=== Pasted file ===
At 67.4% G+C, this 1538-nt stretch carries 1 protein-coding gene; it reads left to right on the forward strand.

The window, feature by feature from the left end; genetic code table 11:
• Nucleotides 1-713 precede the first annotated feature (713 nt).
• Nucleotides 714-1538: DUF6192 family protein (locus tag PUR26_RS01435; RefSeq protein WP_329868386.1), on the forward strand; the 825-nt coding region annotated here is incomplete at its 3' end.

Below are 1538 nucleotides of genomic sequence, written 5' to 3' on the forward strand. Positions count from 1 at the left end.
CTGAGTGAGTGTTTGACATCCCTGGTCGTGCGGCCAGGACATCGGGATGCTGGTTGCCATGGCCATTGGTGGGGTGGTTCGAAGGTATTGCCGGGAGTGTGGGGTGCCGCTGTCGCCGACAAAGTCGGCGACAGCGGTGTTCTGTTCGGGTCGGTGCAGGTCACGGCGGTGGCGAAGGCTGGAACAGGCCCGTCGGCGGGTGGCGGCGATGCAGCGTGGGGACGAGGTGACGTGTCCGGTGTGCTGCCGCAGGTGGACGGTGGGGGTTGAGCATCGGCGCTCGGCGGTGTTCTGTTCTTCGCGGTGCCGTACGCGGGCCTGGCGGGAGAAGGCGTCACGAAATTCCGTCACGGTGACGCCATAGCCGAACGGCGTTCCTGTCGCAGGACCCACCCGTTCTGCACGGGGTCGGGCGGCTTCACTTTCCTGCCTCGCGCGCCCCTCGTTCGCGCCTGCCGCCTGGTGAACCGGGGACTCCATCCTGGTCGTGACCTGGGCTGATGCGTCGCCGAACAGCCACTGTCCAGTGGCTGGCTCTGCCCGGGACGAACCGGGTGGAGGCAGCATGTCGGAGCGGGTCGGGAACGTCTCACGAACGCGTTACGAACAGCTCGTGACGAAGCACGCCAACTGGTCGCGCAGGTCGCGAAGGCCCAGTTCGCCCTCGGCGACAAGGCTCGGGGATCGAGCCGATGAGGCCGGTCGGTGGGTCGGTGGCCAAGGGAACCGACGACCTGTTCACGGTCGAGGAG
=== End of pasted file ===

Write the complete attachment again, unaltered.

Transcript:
At 67.4% G+C, this 1538-nt stretch carries 1 protein-coding gene; it reads left to right on the forward strand.

The window, feature by feature from the left end; genetic code table 11:
• Nucleotides 1-713 precede the first annotated feature (713 nt).
• Nucleotides 714-1538: DUF6192 family protein (locus tag PUR26_RS01435; RefSeq protein WP_329868386.1), on the forward strand; the 825-nt coding region annotated here is incomplete at its 3' end.

Below are 1538 nucleotides of genomic sequence, written 5' to 3' on the forward strand. Positions count from 1 at the left end.
CTGAGTGAGTGTTTGACATCCCTGGTCGTGCGGCCAGGACATCGGGATGCTGGTTGCCATGGCCATTGGTGGGGTGGTTCGAAGGTATTGCCGGGAGTGTGGGGTGCCGCTGTCGCCGACAAAGTCGGCGACAGCGGTGTTCTGTTCGGGTCGGTGCAGGTCACGGCGGTGGCGAAGGCTGGAACAGGCCCGTCGGCGGGTGGCGGCGATGCAGCGTGGGGACGAGGTGACGTGTCCGGTGTGCTGCCGCAGGTGGACGGTGGGGGTTGAGCATCGGCGCTCGGCGGTGTTCTGTTCTTCGCGGTGCCGTACGCGGGCCTGGCGGGAGAAGGCGTCACGAAATTCCGTCACGGTGACGCCATAGCCGAACGGCGTTCCTGTCGCAGGACCCACCCGTTCTGCACGGGGTCGGGCGGCTTCACTTTCCTGCCTCGCGCGCCCCTCGTTCGCGCCTGCCGCCTGGTGAACCGGGGACTCCATCCTGGTCGTGACCTGGGCTGATGCGTCGCCGAACAGCCACTGTCCAGTGGCTGGCTCTGCCCGGGACGAACCGGGTGGAGGCAGCATGTCGGAGCGGGTCGGGAACGTCTCACGAACGCGTTACGAACAGCTCGTGACGAAGCACGCCAACTGGTCGCGCAGGTCGCGAAGGCCCAGTTCGCCCTCGGCGACAAGGCTCGGGGATCGAGCCGATGAGGCCGGTCGGTGGGTCGGTGGCCAAGGGAACCGACGACCTGTTCACGGTCGAGGAG